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Institute in Basic Life Principles

Command 22 : Be Wise as Serpents | Day 149

Don't Gaze at the Wolves!

One day as I was looking at a famous picture, a friend pointed out an important message it contained. The picture was of Daniel in the lions' den. The lions looked ferocious, yet Daniel was not looking at them. His gaze was upward toward the Lord, Who was his Protector and Shepherd.

In this week's command, wolves are a symbol of cruel people who bite and devour with their words and actions. They could be those to whom we are sent to share the Gospel, or they could even be members of our own families.

Being "cast" into a den of lions or being "sent" into a pack of ravening wolves is a frightening prospect until we remember one important truth: we are not sent out alone! When Jesus sent out His disciples, He promised, “I am with you alway[s], even unto the end of the world” (Matthew 28:20). He has also promised, “I will never leave thee, nor forsake thee” (Hebrews 13:5).

To maintain the right perspective, we must glance at the wolves but gaze on the Lord.

When God sent Jeremiah to speak for Him, He warned Jeremiah not to be overwhelmed by the faces of the "wolves" or by his own inadequacies. Rather, he was to keep his focus on the Lord. “Then said I, Ah, Lord GOD! behold, I cannot speak: for I am a child. But the LORD said unto me, Say not, I am a child: for thou shalt go to all that I shall send thee, and whatsoever I command thee thou shalt speak. Be not afraid of their faces: for I am with thee to deliver thee, saith the LORD" (Jeremiah 1:6-8).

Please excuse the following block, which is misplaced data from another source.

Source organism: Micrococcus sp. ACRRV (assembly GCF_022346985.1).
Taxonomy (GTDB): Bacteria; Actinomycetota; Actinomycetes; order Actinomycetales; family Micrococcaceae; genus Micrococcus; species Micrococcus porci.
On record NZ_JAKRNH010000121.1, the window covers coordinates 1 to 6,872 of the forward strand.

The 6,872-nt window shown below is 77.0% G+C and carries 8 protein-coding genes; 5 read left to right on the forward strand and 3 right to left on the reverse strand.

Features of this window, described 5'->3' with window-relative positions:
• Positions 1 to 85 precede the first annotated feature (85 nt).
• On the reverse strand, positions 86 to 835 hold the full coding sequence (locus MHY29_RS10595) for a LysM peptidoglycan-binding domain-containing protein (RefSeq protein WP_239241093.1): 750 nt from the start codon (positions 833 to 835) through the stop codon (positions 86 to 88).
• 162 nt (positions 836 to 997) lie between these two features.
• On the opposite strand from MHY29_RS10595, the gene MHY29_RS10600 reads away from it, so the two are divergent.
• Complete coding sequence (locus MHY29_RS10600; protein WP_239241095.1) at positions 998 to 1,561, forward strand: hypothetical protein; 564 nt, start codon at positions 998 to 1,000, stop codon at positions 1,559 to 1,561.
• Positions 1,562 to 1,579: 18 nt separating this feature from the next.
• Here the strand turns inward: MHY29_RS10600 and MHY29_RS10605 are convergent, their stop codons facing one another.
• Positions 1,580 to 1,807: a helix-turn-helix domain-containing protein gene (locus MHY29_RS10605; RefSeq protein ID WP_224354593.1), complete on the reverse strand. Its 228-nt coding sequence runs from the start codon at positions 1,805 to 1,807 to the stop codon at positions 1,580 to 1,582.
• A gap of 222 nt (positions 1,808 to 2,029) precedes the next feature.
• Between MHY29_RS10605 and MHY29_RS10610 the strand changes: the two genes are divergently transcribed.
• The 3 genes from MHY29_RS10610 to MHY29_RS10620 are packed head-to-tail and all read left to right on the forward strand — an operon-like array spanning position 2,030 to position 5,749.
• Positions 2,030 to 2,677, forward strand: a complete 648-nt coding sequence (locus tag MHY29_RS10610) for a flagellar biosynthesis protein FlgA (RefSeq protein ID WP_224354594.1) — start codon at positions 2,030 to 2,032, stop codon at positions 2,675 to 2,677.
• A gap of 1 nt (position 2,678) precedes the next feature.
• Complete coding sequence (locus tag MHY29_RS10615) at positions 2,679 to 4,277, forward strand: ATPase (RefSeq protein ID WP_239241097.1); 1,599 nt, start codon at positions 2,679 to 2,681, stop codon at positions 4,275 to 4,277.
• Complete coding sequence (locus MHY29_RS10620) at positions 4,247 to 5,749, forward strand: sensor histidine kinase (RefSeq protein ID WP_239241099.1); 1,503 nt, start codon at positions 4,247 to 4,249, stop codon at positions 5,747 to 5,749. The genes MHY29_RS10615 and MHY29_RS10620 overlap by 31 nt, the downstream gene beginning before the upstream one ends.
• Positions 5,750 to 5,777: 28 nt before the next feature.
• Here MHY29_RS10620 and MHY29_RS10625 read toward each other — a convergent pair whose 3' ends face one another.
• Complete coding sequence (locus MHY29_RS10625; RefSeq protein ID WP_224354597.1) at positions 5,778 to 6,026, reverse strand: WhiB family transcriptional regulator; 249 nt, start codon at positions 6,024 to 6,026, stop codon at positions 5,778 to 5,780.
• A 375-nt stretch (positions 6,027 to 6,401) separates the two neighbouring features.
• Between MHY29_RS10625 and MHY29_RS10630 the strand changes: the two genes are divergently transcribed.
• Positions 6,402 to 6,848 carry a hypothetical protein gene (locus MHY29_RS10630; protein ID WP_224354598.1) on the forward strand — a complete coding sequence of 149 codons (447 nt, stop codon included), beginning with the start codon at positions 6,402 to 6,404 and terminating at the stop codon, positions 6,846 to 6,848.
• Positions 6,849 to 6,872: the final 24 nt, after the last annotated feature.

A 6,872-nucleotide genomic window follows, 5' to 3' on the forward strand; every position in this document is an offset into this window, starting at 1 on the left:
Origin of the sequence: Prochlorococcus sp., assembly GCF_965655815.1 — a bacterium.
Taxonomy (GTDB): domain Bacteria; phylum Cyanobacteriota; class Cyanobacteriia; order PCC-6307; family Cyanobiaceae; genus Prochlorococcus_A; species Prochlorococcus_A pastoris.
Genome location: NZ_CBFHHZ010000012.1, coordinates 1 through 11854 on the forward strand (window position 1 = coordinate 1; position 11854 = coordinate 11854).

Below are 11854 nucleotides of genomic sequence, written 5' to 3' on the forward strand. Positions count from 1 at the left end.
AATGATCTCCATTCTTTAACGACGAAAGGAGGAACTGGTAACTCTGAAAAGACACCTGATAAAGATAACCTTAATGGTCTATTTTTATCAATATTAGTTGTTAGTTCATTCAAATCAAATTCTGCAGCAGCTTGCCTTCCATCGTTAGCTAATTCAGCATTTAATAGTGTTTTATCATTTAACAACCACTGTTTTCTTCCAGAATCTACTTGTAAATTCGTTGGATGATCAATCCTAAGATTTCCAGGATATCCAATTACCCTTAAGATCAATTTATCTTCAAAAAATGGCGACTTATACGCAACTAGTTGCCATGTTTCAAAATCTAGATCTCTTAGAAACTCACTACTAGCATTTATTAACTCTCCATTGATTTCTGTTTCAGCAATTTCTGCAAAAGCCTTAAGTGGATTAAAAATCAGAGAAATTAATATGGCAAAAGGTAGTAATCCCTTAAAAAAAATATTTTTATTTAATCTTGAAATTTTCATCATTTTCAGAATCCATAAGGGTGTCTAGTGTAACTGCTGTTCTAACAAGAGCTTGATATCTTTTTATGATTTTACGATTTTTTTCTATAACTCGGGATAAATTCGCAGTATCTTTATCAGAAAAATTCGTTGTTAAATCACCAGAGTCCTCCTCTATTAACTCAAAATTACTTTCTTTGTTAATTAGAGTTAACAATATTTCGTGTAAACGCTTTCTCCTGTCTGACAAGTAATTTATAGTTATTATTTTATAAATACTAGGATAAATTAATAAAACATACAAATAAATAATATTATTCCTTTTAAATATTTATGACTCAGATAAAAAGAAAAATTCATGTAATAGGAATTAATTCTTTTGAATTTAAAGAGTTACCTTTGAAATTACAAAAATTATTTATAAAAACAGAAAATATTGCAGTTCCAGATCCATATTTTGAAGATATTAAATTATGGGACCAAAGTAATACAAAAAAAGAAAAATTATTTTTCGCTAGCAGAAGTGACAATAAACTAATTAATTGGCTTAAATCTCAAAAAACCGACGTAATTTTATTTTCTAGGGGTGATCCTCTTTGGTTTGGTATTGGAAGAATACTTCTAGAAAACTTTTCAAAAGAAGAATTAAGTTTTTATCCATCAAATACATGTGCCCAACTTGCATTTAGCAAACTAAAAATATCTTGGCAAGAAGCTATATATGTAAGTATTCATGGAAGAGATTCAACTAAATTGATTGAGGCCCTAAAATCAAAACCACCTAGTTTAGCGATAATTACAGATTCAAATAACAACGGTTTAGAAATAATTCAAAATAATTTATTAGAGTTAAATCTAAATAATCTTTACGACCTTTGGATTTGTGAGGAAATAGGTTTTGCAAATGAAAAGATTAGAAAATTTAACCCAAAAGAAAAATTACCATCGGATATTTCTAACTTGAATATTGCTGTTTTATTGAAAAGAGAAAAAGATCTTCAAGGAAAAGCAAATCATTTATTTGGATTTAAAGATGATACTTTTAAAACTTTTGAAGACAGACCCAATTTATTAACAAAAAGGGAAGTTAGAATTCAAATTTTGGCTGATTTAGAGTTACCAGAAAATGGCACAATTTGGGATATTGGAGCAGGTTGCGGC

When Stephen was before the council, they turned into a mob of ravening wolves. As they rushed upon him with gnashing teeth, he turned his gaze toward the Lord. “When they heard these things, they were cut to the heart, and they gnashed on him with their teeth. But he, being full of the Holy Ghost, looked up stedfastly into heaven, and saw the glory of God, and Jesus standing on the right hand of God” (Acts 7:54-55).

In contrast, the nation of Israel melted with fear when they gazed on the giants of the Promised Land. As a result of their lack of trust in the Lord, they wandered for 40 years in the wilderness. (See Numbers 13-14.) Likewise, Abram, when he gazed on Pharaoh, feared for his life and lied saying that Sarai was his sister instead of his wife. His actions set a negative precedent that his son Isaac later followed. (See Genesis 12:10-20 and 26:6–11.)

God's purpose in sending us among the wolves is not to cause us to be devoured, but to cause us to focus on Him.

When wolves travel in packs, they alternate in attacking their prey. Once their victim is exhausted, the wolves devour it. The same fate will happen to us if we do not fix our gaze on the Lord, as we are instructed in Hebrews 12:2: “Looking unto Jesus the author and finisher of our faith; who for the joy that was set before him endured the cross, despising the shame, and is set down at the right hand of the throne of God." At this moment, are we gazing at our foes or focusing on our Shepherd?

“Behold, I send you forth as sheep in the midst of wolves: be ye therefore wise as serpents, and harmless as doves” (Matthew 10:16).

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Contributing writer: Bill Gothard